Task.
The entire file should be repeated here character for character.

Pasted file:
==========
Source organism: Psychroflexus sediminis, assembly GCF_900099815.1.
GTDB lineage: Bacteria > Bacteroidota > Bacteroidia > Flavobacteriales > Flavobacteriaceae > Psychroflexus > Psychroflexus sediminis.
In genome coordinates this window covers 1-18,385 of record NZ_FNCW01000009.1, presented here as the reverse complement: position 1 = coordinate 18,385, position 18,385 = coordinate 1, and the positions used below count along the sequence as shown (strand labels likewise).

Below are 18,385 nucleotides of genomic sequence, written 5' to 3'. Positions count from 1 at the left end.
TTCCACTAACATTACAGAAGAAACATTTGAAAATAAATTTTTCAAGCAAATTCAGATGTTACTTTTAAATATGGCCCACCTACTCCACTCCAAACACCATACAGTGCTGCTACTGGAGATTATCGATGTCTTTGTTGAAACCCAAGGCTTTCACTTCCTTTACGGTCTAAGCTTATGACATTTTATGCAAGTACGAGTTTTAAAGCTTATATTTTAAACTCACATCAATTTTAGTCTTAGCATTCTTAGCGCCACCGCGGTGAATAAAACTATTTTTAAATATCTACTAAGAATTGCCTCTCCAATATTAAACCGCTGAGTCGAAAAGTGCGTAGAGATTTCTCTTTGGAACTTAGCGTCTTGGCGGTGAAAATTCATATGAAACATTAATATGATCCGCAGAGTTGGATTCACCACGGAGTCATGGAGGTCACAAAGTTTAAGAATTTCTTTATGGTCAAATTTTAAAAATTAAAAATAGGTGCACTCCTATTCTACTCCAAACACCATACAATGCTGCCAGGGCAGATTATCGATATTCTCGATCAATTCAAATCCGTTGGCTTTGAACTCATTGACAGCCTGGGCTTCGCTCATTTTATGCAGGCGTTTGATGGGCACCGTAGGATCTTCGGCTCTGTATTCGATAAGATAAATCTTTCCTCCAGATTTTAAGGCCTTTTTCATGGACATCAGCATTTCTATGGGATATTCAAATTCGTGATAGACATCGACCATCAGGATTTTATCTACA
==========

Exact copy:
Source organism: Psychroflexus sediminis, assembly GCF_900099815.1.
GTDB lineage: Bacteria > Bacteroidota > Bacteroidia > Flavobacteriales > Flavobacteriaceae > Psychroflexus > Psychroflexus sediminis.
In genome coordinates this window covers 1-18,385 of record NZ_FNCW01000009.1, presented here as the reverse complement: position 1 = coordinate 18,385, position 18,385 = coordinate 1, and the positions used below count along the sequence as shown (strand labels likewise).

Below are 18,385 nucleotides of genomic sequence, written 5' to 3'. Positions count from 1 at the left end.
TTCCACTAACATTACAGAAGAAACATTTGAAAATAAATTTTTCAAGCAAATTCAGATGTTACTTTTAAATATGGCCCACCTACTCCACTCCAAACACCATACAGTGCTGCTACTGGAGATTATCGATGTCTTTGTTGAAACCCAAGGCTTTCACTTCCTTTACGGTCTAAGCTTATGACATTTTATGCAAGTACGAGTTTTAAAGCTTATATTTTAAACTCACATCAATTTTAGTCTTAGCATTCTTAGCGCCACCGCGGTGAATAAAACTATTTTTAAATATCTACTAAGAATTGCCTCTCCAATATTAAACCGCTGAGTCGAAAAGTGCGTAGAGATTTCTCTTTGGAACTTAGCGTCTTGGCGGTGAAAATTCATATGAAACATTAATATGATCCGCAGAGTTGGATTCACCACGGAGTCATGGAGGTCACAAAGTTTAAGAATTTCTTTATGGTCAAATTTTAAAAATTAAAAATAGGTGCACTCCTATTCTACTCCAAACACCATACAATGCTGCCAGGGCAGATTATCGATATTCTCGATCAATTCAAATCCGTTGGCTTTGAACTCATTGACAGCCTGGGCTTCGCTCATTTTATGCAGGCGTTTGATGGGCACCGTAGGATCTTCGGCTCTGTATTCGATAAGATAAATCTTTCCTCCAGATTTTAAGGCCTTTTTCATGGACATCAGCATTTCTATGGGATATTCAAATTCGTGATAGACATCGACCATCAGGATTTTATCTACA